MUMBAI—He is the only director in Hindi cinema as of now who has not only never directed a flop movie but given us four blockbusters, each with great social messages: “Munna Bhai MBBS” (2003), “Lage Raho Munna Bhai” (2006), “3 Idiots” (2009/Hindi cinema’s first 200 crore grossing film) and “PK” (2014 / Hindi cinema's first 300 crore grossing film).
Rajkumar Hirani, King Midas as of now, is set to do the incredible and make a super success of his fifth film, “Sanju,” his first biopic. This is the untold story of Sanjay Dutt, who was “Munna Bhai” and did a small role in “PK.” Over to Hirani as we meet in his dazzling new office.
Excerpts from an interview:
Q: How did you decide on this film? And why?
A: Actually, the idea was mooted first by Maanyata (Sanjay Dutt’s wife). At that point, I only thought that his life was quite dark and that drugs and the underworld were not really my domain – in theory, it did not inspire me.
When Sanjay Dutt came out on parole, I went to meet him and casually asked him about how he was doing in jail. He started narrating, and I was so fascinated that we spoke from 5 in the evening until 2 at night! The next day, I was sitting on the “PK” edit, and he called me again. The same thing happened. He told me about the mistakes he had made.
I finally met him for weeks and was amazed that here was a man with whom I worked in three films, and he was telling me things about himself that I never knew. We had had a professional relationship and were never close friends. Then I spoke to Abhijat Joshi, my writer, and we met him again together many more times.
Q: Since you took it up, what about the dark angle that you said did not inspire you?
A: See, every writer or director, on hearing a story, has different interpretations of it – a Ram Gopal Varma or an Anurag Kashyap would make different interpretations of Sanjay’s story. For me, it was about the dynamics of the relationships. I have covered his life from 1980 onwards. That was the time when he was into drugs, his mother was diagnosed with cancer, and he was shooting his debut film “Rocky.”
We were, in particular, fascinated by the father-son story, what Sanjay had told us about what his father went through, and what had happened with his friend in the USA. We were working on “Munna Bhai”’s third installment and decided to set it aside and go ahead with this script.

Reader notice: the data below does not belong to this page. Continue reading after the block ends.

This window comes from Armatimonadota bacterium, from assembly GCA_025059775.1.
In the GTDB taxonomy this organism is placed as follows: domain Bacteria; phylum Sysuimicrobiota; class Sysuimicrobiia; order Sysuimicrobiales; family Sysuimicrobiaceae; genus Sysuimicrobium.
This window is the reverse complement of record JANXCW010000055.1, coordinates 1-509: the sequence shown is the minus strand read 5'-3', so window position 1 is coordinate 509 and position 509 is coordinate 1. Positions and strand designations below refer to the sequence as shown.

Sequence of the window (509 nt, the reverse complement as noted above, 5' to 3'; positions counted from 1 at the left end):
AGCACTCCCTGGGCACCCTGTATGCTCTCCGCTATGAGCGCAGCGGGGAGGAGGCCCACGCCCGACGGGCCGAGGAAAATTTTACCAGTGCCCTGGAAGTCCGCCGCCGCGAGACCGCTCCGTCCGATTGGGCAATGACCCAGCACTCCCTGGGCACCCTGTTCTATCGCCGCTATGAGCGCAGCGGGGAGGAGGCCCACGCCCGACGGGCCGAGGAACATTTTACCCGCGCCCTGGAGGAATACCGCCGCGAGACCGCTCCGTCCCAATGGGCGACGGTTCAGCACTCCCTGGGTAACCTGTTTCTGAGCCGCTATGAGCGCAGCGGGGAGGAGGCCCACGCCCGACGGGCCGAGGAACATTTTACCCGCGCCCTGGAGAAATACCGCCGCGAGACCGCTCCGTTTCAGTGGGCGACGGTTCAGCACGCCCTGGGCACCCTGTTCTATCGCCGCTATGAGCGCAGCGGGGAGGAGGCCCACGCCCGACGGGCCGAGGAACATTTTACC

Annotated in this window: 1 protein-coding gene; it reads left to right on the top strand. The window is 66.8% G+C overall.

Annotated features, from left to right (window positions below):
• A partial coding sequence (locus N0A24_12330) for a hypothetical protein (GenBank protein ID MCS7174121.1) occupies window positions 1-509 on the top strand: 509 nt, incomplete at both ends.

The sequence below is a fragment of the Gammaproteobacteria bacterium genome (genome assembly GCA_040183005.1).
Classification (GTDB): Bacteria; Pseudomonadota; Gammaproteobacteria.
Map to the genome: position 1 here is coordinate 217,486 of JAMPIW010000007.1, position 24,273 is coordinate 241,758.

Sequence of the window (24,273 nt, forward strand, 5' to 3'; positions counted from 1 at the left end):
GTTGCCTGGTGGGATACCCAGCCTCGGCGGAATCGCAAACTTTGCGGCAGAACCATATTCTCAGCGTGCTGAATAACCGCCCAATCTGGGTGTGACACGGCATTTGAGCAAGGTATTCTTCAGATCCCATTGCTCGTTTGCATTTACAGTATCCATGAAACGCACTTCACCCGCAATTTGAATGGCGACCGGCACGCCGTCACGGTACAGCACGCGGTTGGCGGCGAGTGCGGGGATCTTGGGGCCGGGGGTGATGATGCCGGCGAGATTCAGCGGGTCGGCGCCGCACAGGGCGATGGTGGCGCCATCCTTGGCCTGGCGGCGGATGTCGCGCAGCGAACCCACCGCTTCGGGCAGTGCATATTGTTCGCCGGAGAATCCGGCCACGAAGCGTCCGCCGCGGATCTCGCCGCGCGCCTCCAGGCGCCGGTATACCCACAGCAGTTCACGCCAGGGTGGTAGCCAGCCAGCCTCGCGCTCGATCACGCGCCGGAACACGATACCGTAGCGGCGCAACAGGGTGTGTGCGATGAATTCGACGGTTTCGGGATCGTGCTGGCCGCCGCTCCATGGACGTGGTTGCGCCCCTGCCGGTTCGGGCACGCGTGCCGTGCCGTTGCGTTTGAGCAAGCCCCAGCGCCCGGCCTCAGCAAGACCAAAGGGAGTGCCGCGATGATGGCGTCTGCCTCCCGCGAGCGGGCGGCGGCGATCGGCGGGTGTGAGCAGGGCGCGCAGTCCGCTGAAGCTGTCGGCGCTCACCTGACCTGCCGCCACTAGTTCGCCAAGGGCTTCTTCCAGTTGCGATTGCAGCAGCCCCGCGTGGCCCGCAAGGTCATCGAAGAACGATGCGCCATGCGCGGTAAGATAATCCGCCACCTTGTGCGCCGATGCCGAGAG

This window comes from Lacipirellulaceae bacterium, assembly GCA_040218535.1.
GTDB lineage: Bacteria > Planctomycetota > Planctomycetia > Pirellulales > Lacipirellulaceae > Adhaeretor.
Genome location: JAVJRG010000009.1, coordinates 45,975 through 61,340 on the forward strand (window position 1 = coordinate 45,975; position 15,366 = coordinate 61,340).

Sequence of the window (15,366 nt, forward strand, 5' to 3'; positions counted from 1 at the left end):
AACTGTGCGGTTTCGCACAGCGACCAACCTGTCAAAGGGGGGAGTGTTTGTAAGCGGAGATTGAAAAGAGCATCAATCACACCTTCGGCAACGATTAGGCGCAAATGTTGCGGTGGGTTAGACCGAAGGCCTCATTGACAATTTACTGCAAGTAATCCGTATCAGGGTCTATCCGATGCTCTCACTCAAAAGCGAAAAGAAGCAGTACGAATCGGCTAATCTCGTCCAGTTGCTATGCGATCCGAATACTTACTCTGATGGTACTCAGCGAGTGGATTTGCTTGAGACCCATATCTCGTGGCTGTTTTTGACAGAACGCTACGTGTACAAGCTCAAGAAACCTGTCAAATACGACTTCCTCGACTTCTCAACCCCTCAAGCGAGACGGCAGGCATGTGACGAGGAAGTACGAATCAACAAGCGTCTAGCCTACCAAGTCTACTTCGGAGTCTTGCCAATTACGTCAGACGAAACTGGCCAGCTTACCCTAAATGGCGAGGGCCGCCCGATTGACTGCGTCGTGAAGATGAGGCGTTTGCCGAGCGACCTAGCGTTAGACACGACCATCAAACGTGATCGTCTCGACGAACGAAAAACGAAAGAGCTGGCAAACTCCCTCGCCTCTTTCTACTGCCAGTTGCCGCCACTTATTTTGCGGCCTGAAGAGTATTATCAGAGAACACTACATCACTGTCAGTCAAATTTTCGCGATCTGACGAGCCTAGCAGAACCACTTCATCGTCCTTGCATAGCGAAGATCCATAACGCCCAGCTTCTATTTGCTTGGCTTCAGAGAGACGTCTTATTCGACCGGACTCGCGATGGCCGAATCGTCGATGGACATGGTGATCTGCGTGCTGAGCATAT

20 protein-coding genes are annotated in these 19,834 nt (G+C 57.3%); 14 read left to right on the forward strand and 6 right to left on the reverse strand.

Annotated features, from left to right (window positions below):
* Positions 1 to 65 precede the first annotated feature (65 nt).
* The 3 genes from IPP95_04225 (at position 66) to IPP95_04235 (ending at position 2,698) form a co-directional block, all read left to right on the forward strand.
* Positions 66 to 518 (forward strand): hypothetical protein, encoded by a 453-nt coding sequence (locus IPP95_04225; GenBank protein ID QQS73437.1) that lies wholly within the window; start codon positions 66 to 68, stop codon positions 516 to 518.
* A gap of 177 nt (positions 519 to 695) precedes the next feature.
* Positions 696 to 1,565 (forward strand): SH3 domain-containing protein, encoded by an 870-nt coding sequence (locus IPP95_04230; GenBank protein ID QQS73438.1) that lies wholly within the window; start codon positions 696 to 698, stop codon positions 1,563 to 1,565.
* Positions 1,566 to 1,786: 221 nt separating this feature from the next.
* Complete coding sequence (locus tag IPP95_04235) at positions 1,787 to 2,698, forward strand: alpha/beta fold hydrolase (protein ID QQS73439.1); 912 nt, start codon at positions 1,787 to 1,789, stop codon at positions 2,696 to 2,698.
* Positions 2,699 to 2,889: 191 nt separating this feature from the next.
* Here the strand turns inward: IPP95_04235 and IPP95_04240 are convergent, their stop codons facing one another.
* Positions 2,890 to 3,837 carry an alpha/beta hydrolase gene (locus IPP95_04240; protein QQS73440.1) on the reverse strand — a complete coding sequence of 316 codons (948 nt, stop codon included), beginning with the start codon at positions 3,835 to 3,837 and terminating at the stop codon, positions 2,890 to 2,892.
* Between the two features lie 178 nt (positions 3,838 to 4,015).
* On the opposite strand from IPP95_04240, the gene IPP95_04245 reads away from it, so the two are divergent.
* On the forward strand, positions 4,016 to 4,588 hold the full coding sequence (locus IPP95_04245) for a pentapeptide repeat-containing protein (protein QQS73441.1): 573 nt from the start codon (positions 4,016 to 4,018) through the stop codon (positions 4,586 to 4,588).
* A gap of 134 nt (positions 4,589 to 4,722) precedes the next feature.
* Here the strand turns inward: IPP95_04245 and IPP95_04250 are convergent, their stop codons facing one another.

Q: How did you think of Ranbir Kapoor, a casting that now looks like a stroke of genius?
A (Smiles): I never cast anyone while scripting, because that limits our thinking and we start concentrating on that actor’s strengths weaknesses. But after the first draft, I immediately thought of Ranbir Kapoor, because I thought there was a lot of similarity between Sanjay’s “Rocky” and “Saawariya,” Ranbir’s debut, in their looks, height, and lean figure.
Now Sanjay built his body in the 1990s, and the second half was the challenging part because we wanted to see how he could convert into Sanjay. We would do prosthetics and look tests for hours every day for three whole months, and finally, we got all the different looks. Ranbir even wore shoes one size larger, which Sanjay does to get that swag and even did his own hard work.
Everybody was skeptical and told me that though we had done it, we would never succeed. Ranbir had told me that his father never appreciates him verbally, never calls him up after watching his films, or calls up and says, “Do better films from now!”
I met Rishi Kapoor-sir at a party and showed him the teaser I had in my phone. I watched him carefully and shot his reactions, and he had tears in his eyes. Then I sent this to Ranbir, who was shooting in Bulgaria, and he was so moved he said that this was the best gift I could have ever given him!
Q: What about the totally dissimilar Paresh Rawal as Sunil Dutt?
A (Smiles): We could not think of anyone to match the looks, and we considered and tried out some actors. How does one make a character look aged? With a beard, with the color of hair or its thickness, right? But then, Sunil Dutt had black hair till the end, and not even one standout mannerism! Finally, I told Abhijat, “Forget the looks, let’s go for the ethos!” We thought of Paresh Rawal and called him for a reading in this very office. And at that very time, I found that he is fantastic. Paresh had also largely played comic roles, so he too was excited.
Q: All your films have had messages. What about “Sanju?”
A: I never intended to give any messages! I just wanted to make entertaining films. People took home something from each film, so maybe they will do so here, about avoiding the mistakes Sanjay made. Look, Sanjay was brave enough to tell me EVERYTHING and gave me complete freedom. If he had not, I would not have made this film. I was working on something else anyway.
Q: What about the controversial angles?
A: I cross-checked everything. I could not afford to go wrong. I read newspapers and also went through police records. Though the story attracted me, it was not compulsory that I had to make this film itself. I could have, as I said, made just about any film.
Q: Which of Sanjay’s friends have you depicted?
A: In a biopic, you do not have the luxury of showing each and every friend. What we do in such cases is to blend the characters of many friends into one or two characters.
Q: How would you now describe Sanjay Dutt?
A: As a survivor. He would write letters to all from jail. I have every one of those letters. If you read his first letter, it is so depressing that you will feel that he would never have get out of jail alive. Six months later, the day he gave up hope, Sanjay said that he knew he could now survive! Yes, he is a survivor!